In 1834, Capt. John Moberly, was appointed to the rank of Admiral, in control of all operations appertaining to the navy, at the Naval and Military Establishment, at Penetanguishene, Ontario. Although the naval section of the post was closed in that year, in 1835 Penetanguishene had 40 rank and file known as a batteaux establishment for the conveyance of provisions, military stores, etc. and this in view of the facts that a general sale of craft and naval and marine appliances was ordered in 1832 and continued for some time.
In 1825 Captain Moberly married Miss Mary Fock, daughter of General Fock of the Russian Imperial Service. She was born in Sebastopol, Crimea, where her father was then stationed. General Fock, who was a member of a Polish family of distinction, had command of the Russian Imperial Artillery at the famous Battle of Borodino in Russia which preceded Napoleon's entrance to Moscow in 1812. Of this union were born nine children, six sons and three daughters.
George Moberly, who was also born at Sowerby, Yorkshire in 1830, later became a barrister in Collingwood, Ontario and married Fanny Maria, third daughter of the late Col. E. G. O'Brien, Shanty Bay, Ontario.
Clarence Wishaw Moberly was born at Penetanguishene in 1838. Also known as William, Clarence became a civil engineer and was for many years Chief Engineer of the Northern Railway of Canada, from Toronto to Collingwood. He resigned from this position in 1875, to become the contractor of the Northern Extensions Railway to Gravenhurst. Following its completion later that year, he became Chief Engineer of the Ontario & Pacific Junction Railway, which proposed to build a connection from there to the proposed CPR. The O & P J was never built. Clarence W. Moberly died in Collingwood in 1902.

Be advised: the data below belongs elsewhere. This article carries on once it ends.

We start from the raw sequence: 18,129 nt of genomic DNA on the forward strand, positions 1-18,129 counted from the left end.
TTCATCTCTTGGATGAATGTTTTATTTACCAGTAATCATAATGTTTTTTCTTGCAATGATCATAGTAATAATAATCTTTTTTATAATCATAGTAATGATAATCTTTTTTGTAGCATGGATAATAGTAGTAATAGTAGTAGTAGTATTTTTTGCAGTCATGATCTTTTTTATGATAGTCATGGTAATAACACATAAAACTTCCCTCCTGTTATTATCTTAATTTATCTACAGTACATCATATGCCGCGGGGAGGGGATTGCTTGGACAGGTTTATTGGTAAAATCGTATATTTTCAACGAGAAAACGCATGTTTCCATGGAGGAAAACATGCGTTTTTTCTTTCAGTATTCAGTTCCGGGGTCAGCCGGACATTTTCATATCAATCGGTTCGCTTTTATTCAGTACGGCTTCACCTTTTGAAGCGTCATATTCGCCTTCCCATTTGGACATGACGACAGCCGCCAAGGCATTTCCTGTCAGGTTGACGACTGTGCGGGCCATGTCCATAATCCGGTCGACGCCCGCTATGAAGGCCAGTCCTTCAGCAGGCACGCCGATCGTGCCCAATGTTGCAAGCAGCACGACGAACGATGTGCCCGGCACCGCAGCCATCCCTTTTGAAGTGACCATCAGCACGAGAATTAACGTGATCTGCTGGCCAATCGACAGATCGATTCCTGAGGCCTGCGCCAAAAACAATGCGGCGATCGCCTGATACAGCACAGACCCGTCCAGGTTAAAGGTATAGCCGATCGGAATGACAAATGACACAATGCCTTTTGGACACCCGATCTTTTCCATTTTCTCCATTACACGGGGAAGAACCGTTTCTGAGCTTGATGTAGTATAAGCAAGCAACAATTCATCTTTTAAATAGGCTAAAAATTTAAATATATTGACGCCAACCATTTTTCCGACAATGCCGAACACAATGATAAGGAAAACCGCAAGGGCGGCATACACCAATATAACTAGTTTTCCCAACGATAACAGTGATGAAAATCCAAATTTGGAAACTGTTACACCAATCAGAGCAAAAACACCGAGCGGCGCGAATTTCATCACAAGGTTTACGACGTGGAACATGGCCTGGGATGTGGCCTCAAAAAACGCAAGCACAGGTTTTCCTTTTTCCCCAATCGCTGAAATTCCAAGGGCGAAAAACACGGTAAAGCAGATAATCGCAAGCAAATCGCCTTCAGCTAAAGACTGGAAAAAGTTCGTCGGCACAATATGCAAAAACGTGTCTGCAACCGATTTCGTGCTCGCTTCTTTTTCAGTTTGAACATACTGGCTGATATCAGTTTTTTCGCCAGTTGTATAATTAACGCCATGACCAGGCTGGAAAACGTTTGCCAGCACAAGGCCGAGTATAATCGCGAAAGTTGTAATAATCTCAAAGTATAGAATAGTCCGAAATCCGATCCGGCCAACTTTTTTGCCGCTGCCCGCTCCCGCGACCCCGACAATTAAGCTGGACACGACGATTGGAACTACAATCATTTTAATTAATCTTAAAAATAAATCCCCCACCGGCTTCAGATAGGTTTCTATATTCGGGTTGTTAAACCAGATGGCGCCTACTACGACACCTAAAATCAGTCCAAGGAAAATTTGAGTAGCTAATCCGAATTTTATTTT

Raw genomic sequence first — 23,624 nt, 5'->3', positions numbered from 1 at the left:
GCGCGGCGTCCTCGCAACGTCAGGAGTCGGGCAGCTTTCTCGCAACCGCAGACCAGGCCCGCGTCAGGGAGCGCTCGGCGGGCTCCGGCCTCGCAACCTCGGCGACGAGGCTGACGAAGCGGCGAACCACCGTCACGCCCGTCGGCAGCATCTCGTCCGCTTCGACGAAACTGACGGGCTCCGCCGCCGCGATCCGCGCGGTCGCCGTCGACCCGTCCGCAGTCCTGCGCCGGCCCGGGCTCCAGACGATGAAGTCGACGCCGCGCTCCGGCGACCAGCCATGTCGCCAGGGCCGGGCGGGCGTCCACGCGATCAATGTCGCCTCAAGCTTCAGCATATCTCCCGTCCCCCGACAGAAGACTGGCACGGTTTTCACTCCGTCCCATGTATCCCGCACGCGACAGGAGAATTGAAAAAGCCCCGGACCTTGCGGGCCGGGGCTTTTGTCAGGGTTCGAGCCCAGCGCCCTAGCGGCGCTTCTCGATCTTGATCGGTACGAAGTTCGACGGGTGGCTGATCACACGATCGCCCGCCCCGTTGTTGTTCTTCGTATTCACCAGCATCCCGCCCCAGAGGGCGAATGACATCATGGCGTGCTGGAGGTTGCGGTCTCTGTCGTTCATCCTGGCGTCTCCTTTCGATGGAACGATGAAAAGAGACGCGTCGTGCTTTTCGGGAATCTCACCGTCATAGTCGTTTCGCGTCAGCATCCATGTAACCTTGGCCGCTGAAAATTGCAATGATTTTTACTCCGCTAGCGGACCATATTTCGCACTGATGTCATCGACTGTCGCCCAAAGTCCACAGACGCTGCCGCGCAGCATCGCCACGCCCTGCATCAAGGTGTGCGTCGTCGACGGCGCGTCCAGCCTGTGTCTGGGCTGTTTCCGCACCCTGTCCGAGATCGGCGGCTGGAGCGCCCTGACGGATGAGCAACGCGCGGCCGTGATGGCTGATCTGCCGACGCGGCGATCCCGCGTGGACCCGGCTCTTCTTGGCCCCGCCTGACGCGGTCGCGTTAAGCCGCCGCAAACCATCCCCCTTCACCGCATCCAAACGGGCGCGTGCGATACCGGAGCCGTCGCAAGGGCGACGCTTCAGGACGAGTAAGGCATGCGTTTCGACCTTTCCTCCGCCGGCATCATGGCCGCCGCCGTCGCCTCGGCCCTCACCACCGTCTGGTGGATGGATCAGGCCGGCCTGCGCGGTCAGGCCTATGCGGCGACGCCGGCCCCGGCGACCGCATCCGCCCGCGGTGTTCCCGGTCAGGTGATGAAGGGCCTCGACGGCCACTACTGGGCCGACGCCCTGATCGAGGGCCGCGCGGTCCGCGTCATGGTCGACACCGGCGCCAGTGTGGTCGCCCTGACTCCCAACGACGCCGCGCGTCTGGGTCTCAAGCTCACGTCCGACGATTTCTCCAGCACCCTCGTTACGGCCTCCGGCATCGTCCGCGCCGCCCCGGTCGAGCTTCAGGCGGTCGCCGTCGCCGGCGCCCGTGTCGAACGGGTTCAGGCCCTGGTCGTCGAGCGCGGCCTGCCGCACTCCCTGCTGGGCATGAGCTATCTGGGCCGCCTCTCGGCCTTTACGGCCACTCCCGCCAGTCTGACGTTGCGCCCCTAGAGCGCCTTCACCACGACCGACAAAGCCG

Arthur Moberly, who was born at Penetanguishene in 1840, became a doctor and married Caroline Jean, daughter of J.O.Bouchier of Sutton, Ontario, and died in 1879.
Sophia, born at Penetanguishene in 1843, died in infancy.
Frank Moberly, born at Barrie in 1845, Civil Engineer. In 1871 he took charge of the government survey from Winnipeg to the Kootenay Plains, at the headwaters of the Athabaska in the Rocky Mountains and engaged in a number of transcontinental railway and exploration surveys both in Canada and the United States, from Newfoundland to Vancouver Island and in the States to California.
Emma, born at Barrie in 1847, remained unmarried and lived with her sister Lady Brydges, Radnorshire, Wales.
Simcoe County pioneer papers, by Simcoe County Pioneer and Historical Society Barrie, Ontario, 1908.